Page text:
22
Uniform crossover
• A random mask is generated
• The mask determines which bits are copied from
one parent and which from the other parent
• Bit density in mask determines how much material
is taken from the other parent (takeover
parameter)

generated) Parents 1010001110 0011010010 Offsp
ring 0011001010 1010010110
23
Reproduction Operators
• Uniform crossover
• Is uniform crossover better than single crossover
point?
• Exploration introduction of new combination of
features
• Exploitation keep the good features in the
existing solution

24
Problems with crossover
• Depending on coding, simple crossovers can have
high chance to produce illegal offspring
• E.g. in TSP with simple binary or path coding,
most offspring will be illegal because not all
cities will be in the offspring and some cities
will be there more than once
• Uniform crossover can often be modified to avoid
this problem
• E.g. in TSP with simple path coding
• Where mask is 1, copy cities from one parent
• Where mask is 0, choose the remaining cities in
the order of the other parent

25
Reproduction Operators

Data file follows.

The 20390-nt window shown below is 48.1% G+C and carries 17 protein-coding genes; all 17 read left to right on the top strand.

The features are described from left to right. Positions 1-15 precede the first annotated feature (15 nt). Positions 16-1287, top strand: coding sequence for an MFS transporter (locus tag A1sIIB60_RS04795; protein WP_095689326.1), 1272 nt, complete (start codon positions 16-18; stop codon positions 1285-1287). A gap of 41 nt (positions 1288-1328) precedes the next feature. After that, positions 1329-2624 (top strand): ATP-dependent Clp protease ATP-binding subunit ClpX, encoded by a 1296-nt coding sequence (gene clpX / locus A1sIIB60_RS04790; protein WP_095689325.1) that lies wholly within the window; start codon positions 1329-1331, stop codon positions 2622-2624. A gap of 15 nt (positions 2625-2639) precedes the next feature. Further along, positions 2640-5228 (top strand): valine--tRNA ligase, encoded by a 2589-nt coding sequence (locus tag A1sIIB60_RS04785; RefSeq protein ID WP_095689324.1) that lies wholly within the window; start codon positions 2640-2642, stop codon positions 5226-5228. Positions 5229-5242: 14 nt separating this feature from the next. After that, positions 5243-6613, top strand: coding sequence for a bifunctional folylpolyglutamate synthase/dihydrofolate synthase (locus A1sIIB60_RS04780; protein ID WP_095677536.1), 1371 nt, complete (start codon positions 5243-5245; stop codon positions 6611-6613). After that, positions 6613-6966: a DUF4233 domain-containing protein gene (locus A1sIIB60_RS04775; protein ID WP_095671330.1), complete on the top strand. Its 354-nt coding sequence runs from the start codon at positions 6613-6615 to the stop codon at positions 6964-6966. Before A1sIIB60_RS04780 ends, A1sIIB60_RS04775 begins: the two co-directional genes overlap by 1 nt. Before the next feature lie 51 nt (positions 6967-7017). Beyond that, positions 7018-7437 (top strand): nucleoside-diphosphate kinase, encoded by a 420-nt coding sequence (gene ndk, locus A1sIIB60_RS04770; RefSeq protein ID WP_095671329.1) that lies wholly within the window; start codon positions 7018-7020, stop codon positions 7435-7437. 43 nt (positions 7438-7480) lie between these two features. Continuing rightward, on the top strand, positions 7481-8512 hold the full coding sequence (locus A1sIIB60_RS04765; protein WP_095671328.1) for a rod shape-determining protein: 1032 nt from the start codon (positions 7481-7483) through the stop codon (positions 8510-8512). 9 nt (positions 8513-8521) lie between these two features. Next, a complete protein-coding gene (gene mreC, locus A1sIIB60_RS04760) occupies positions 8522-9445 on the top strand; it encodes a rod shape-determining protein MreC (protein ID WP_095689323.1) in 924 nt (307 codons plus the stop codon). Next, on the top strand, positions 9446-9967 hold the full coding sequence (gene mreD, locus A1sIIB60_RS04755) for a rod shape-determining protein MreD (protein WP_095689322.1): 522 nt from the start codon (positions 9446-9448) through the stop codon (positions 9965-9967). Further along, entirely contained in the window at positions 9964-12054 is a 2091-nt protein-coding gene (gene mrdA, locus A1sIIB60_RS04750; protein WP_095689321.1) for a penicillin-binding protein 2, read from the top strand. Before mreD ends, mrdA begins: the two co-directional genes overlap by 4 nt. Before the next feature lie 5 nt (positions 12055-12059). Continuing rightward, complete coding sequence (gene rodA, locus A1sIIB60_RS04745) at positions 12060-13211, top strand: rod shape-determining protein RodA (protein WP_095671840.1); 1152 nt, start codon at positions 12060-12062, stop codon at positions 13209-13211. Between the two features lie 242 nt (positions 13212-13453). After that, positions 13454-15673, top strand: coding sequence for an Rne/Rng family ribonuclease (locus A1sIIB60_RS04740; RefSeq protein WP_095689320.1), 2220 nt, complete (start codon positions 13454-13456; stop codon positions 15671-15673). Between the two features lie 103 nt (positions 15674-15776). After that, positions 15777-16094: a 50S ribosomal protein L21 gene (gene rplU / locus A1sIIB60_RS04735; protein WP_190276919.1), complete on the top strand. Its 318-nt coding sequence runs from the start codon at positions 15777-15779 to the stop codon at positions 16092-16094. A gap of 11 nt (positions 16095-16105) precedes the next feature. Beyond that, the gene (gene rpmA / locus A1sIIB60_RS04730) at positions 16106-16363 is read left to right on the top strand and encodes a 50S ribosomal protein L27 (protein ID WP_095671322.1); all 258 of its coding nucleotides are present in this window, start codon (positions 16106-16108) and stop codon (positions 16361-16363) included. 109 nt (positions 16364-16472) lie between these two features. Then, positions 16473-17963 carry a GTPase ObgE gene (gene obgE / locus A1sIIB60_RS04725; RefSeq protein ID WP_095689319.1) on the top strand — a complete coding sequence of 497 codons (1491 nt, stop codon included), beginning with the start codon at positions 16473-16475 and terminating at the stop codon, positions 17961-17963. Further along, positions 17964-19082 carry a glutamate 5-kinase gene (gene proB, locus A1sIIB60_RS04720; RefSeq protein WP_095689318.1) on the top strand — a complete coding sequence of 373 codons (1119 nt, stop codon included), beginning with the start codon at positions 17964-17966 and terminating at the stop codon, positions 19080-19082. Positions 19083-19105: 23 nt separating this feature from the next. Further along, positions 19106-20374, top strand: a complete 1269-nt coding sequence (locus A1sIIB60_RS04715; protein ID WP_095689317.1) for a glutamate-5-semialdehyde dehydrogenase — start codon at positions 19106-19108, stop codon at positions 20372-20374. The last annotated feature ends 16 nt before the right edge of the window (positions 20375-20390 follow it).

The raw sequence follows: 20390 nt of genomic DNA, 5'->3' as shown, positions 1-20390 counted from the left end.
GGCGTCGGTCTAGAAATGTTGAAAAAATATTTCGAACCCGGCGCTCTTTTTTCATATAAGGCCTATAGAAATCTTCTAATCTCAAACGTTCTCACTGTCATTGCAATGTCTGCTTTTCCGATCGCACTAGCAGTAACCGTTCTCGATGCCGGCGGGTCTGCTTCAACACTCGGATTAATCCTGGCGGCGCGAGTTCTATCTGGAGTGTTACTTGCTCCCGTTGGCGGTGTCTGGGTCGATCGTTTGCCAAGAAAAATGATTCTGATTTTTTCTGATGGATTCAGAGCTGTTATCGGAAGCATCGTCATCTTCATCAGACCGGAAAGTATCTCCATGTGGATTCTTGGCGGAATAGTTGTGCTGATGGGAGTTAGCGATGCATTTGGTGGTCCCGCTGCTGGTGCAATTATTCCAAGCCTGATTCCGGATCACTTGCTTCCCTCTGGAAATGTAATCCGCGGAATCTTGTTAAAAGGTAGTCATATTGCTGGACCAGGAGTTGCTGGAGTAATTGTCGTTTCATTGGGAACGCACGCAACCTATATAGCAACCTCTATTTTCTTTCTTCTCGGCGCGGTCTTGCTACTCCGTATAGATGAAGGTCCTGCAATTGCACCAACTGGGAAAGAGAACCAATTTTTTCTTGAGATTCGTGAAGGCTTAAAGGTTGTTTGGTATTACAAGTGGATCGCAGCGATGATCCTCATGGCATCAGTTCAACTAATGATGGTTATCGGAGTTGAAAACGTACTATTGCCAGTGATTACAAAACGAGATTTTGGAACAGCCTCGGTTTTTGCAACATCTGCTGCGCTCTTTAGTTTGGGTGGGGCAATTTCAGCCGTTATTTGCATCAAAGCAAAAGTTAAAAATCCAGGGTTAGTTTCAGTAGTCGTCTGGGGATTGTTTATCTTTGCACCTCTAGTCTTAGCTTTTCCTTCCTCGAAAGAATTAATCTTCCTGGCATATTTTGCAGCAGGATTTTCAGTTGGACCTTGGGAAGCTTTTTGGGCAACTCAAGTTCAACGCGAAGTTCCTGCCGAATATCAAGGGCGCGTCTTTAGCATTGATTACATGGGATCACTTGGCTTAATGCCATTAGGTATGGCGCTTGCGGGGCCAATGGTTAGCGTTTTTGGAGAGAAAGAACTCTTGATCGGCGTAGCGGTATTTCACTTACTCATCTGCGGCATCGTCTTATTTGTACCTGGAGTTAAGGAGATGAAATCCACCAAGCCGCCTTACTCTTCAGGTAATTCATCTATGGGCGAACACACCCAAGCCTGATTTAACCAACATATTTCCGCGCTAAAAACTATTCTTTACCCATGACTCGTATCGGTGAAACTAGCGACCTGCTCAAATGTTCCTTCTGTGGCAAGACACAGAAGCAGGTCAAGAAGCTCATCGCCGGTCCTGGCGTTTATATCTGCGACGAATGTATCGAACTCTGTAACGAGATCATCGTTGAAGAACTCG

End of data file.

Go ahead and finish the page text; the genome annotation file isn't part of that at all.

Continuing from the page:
• Mutation
• Generating new offspring from single parent
• Maintaining the diversity of the individuals
• Crossover can only explore the combinations of
the current gene pool
• Mutation can generate new genes

?
26
Reproduction Operators
• Control parameters population size,
crossover/mutation probability
• Problem specific
• Increase population size
• Increase diversity and computation time for each
generation
• Increase crossover probability
• Increase the opportunity for recombination but
also disruption of good combination
• Increase mutation probability
• Closer to randomly search
• Help to introduce new gene or reintroduce the
lost gene
• Varies the population
• Usually using crossover operators to recombine
the genes to generate the new population, then
using mutation operators on the new population

27
Parent/Survivor Selection
• Strategies
• Survivor selection
• Always keep the best one
• Elitist deletion of the K worst
• Probability selection inverse to their fitness
• Etc.

28
Parent/Survivor Selection
• Too strong fitness selection bias can lead to
sub-optimal solution
• Too little fitness bias selection results in
unfocused and meandering search

29